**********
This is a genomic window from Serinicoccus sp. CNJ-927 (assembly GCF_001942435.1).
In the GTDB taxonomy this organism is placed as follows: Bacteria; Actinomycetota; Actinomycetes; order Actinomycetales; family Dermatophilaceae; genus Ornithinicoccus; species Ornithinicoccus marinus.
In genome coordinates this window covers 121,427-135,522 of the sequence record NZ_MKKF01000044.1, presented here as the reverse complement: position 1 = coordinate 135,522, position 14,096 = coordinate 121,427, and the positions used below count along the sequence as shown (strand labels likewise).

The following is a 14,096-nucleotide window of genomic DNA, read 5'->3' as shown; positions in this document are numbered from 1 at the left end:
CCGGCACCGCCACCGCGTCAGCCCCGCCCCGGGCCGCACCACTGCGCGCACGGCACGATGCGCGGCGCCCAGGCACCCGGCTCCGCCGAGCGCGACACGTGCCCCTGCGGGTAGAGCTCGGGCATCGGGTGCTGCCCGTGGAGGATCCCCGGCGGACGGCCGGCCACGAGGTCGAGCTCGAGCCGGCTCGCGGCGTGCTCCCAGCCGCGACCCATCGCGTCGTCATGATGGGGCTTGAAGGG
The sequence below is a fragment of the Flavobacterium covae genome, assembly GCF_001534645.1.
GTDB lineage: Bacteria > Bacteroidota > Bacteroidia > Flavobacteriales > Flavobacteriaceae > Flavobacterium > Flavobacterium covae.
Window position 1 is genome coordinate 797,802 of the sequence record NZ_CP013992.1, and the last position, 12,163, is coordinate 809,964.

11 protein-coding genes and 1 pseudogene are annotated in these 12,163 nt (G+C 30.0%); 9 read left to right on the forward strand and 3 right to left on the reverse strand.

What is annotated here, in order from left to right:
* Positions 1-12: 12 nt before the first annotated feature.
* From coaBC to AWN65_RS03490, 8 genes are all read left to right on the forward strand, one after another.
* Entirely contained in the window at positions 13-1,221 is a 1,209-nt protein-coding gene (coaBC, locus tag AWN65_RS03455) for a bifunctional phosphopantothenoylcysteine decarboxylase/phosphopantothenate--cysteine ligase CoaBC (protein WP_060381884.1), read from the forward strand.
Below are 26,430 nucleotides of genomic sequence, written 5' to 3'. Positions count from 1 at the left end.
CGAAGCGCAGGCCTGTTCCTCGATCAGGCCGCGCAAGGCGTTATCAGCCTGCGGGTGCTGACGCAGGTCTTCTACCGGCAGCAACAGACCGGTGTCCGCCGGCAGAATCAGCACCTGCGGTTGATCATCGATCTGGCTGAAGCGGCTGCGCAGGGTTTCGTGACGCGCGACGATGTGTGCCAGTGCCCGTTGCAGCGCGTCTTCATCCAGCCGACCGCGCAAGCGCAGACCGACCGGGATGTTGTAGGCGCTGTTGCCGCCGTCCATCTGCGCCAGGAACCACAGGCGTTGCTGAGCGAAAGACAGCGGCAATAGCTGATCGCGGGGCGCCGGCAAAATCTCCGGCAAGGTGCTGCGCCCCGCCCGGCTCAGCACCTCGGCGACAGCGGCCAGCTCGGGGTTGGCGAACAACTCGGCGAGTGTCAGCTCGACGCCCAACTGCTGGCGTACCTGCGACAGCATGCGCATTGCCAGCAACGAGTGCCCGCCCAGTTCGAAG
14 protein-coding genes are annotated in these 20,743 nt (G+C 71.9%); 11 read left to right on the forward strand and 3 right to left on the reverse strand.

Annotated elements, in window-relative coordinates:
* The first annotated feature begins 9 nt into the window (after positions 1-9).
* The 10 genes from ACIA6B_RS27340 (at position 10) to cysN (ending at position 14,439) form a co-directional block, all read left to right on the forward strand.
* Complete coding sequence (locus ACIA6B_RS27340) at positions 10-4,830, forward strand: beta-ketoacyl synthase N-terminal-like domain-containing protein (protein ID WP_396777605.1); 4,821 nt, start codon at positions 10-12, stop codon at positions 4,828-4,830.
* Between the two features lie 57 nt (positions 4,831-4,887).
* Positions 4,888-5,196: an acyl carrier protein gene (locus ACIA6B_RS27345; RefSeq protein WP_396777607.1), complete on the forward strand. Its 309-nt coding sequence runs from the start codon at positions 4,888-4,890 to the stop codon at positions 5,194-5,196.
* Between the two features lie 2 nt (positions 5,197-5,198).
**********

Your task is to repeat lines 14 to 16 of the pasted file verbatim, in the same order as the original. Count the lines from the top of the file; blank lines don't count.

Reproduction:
Below are 26,430 nucleotides of genomic sequence, written 5' to 3'. Positions count from 1 at the left end.
CGAAGCGCAGGCCTGTTCCTCGATCAGGCCGCGCAAGGCGTTATCAGCCTGCGGGTGCTGACGCAGGTCTTCTACCGGCAGCAACAGACCGGTGTCCGCCGGCAGAATCAGCACCTGCGGTTGATCATCGATCTGGCTGAAGCGGCTGCGCAGGGTTTCGTGACGCGCGACGATGTGTGCCAGTGCCCGTTGCAGCGCGTCTTCATCCAGCCGACCGCGCAAGCGCAGACCGACCGGGATGTTGTAGGCGCTGTTGCCGCCGTCCATCTGCGCCAGGAACCACAGGCGTTGCTGAGCGAAAGACAGCGGCAATAGCTGATCGCGGGGCGCCGGCAAAATCTCCGGCAAGGTGCTGCGCCCCGCCCGGCTCAGCACCTCGGCGACAGCGGCCAGCTCGGGGTTGGCGAACAACTCGGCGAGTGTCAGCTCGACGCCCAACTGCTGGCGTACCTGCGACAGCATGCGCATTGCCAGCAACGAGTGCCCGCCCAGTTCGAAG
14 protein-coding genes are annotated in these 20,743 nt (G+C 71.9%); 11 read left to right on the forward strand and 3 right to left on the reverse strand.